Tasers as a law enforcement tool deserves community scrutiny particularly in their application to those in mental crisis. I have heard the the Police Association address the issue. This is a community… as Chair of the Berkeley Mental Health Commission, I encourage and support dialogue and scrutiny of an issue that deserves careful research and consideration. Your anonymous opinion is duly noted and heard. I encourage both listening and speaking, thank you for activating half of that equation. I assure you that the Taser Corporation will weigh in heavily here as they have nationally, regarding any negative response to taser technology.

  • Paul-Kealoha Blake

    As a long time resident you must surely be aware that the Commission system in Berkeley is in place specifically to provide citizens a vehicle to address issues and craft recommendations to our City Council, they are not in positions of either power or authority on important matters which affect our lives. I invite you to address the Berkeley Mental Health Commission during Public Comment at regularly scheduled meetings.

  • guest

    Paul-Kealoha Blakehas a place on the useless, obstructionist mental health commission because of the revolting back-scratching favor-trading that goes on in Berkeley politics, not because he has even the tiniest amount of qualifications for such a position.

    For proof, note that his response to your question about qualifications is just a string of personal attacks rather than an explanation of why he thinks he would be qualified for such a position.

  • guest

    How long are you unelected do-nothings on the commission going to keep “studying” and “considering” this topic? BPD and the general public of Berkeley have been clamoring for police tasers for YEARS.

  • guest

    You aren’t helping citizens address anything, you are acting as an obstructionist body and preventing our local law enforcement from having basic tools that the people of Berkeley WANT THEM TO HAVE.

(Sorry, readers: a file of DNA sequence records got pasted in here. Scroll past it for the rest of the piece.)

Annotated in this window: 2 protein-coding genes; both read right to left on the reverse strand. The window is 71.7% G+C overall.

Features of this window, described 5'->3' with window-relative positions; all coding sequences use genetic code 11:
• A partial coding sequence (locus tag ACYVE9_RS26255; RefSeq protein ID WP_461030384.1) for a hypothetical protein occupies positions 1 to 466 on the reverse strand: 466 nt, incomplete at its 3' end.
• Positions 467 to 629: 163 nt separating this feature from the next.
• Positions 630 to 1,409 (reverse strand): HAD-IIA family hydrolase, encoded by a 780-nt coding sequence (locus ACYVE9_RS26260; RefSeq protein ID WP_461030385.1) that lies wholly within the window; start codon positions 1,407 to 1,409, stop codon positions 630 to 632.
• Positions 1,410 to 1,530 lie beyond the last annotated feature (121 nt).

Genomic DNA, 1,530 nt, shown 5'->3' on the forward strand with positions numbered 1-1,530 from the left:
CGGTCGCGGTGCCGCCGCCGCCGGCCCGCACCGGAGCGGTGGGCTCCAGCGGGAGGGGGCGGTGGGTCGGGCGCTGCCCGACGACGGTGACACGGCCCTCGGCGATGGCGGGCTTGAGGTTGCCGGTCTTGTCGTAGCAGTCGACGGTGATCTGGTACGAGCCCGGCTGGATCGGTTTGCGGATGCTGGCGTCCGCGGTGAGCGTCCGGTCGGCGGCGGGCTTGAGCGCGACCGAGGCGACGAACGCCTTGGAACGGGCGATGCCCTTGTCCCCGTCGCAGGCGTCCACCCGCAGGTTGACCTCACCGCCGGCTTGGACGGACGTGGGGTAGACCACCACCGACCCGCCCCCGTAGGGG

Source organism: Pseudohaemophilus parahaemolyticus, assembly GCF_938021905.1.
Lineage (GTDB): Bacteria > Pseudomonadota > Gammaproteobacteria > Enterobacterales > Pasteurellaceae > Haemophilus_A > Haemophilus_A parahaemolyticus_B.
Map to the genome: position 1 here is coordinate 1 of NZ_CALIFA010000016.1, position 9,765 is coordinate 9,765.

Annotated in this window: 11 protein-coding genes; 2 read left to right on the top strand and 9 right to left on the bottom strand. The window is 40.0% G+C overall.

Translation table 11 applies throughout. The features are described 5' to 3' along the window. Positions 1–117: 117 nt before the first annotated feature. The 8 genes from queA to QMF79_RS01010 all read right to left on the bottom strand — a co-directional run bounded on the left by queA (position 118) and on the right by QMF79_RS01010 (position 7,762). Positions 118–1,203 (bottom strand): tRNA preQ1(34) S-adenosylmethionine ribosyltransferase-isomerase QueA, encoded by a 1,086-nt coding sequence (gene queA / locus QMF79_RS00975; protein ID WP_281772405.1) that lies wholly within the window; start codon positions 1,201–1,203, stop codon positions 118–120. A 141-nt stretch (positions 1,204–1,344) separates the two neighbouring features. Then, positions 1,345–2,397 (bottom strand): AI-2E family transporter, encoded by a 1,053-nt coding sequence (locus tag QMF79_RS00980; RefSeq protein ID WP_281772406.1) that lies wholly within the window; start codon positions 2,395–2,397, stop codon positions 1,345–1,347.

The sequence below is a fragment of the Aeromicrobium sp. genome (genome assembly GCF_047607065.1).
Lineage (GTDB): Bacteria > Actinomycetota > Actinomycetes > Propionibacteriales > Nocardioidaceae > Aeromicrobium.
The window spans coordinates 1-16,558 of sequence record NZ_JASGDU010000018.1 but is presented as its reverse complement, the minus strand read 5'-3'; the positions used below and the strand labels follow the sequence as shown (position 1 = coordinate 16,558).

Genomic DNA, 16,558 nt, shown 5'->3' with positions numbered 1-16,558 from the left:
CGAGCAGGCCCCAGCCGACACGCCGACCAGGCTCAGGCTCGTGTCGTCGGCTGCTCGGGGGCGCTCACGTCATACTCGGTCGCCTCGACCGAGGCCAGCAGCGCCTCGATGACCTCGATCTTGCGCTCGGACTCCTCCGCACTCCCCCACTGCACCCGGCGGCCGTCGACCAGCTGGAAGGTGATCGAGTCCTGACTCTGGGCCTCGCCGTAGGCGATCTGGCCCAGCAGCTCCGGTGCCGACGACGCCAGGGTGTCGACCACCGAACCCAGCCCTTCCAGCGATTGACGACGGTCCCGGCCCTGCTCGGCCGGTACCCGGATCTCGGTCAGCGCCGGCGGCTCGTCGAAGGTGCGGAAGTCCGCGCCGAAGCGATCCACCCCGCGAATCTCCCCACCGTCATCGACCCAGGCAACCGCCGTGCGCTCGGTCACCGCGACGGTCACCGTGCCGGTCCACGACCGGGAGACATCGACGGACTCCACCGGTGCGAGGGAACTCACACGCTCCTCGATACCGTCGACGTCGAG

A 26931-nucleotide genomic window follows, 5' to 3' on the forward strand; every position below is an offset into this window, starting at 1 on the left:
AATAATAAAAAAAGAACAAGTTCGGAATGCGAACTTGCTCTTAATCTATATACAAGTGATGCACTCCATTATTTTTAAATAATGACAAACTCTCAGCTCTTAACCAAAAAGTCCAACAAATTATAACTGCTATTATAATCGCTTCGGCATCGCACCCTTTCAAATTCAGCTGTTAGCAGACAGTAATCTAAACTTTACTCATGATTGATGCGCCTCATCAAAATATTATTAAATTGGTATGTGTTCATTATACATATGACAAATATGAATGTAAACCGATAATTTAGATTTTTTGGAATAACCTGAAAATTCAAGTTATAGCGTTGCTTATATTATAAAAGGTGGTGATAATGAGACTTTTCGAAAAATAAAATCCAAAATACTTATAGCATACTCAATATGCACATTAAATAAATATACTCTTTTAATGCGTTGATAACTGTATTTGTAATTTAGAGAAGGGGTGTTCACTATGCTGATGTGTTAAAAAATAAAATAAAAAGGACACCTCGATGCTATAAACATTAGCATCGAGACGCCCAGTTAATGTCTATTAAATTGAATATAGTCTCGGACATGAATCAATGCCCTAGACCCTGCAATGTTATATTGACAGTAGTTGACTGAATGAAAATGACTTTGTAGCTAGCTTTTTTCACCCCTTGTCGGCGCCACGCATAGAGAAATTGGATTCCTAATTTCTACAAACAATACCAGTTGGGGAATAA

Your commission should be disbanded and the question of police-issue tasers should be put to a public vote at the next election.

  • bgal4

    and be completely ignored.

  • leilah

    City Council, stop tiptoeing and waffling around this issue and just APPROVE THIS DAMN THING!! The citizens of Berkeley rightly expect our police officers to protect us and maintain order–effectively and without hesitation risk life and limb as part of their job–and yet we ask them to do so optimally with education, stratagems and TALK. Sure, we give them tools of force when absolutely necessary, but under those conditions there should certainly be something between a billy club and a gun … and tasers don’t have nearly the impact nor unintended consequences as do guns. People have to start recognizing that, even while choosing this profession (SOMEbody’s gotta do it), police officers leave home EVERY WORKDAY not knowing whether they’ll return home safely–or at all–simply as part of doing their job. We have to help protect those who help protect us.

  • guest

    Okay so let’s make it 10% compliance. What’s your suggestion?

  • scatforbrains

    What’s your point Ira? Cops carry guns, that’s a given

  • Yes on tasers

    I’ve read your minutes for the last few months. Sounds like a do-nothing commission whose members have little to no mental health credentials, and certainly no credentials on policing techniques. The people you’ve selected to review tasers are in no way representative of Berkeley. You couldn’t even get a single person to attend training on your core issues.

    You’re entitled to 17 people on the commission but more than half of the spots are vacant, and you’re classifying a “home health aid” [sic] as having qualifications in the field! which is preposterous. Assisting people with activities of daily living after a few months of training does not qualify one to set or review MH policy, let alone police procedures.

  • notnot2

    Messed up priorities if you would rather see someone get beaten into submission with a billy club than get shocked.

  • notnot2

    The point is as obvious as your name is insulting – if you had your way police would not be armed at all.

  • bgal4

    Tasers with recording capacity to video every use. Done!

  • guest

    …but they don’t comply with regulations already in place…

  • bgal4

    prove it.

  • Paul-Kealoha Blake

    “We;ve proven that tasers can kill” John Burton… who won a case in Salinas CA against Taser International regarding a Salinas man who died of cardio vascular arrest after being tased buy Police. Why shouldn’t we as a community proceed carefully and with caution regarding tasers? Why should we embrace Taser Internationals PR or… the Berkeley Police Association? Is there a compelling reason to not carefully examinine the arming of our Police with tasers?

  • http://www.caviarcommunism.com/ West Bezerkeley

    Humboldt county outside of city limits where the Sheriff has jurisdiction is the only place in CA where citizens have a real chance of getting a conceal and carry permit. It’s a conversation nonstarter throughout the rest of the state

  • emraguso

    Looks like the council may take up this issue in May. We have the scoop: http://www.berkeleyside.com/2014/04/15/councilmen-time-is-now-to-discuss-tasers-in-berkeley/

  • emraguso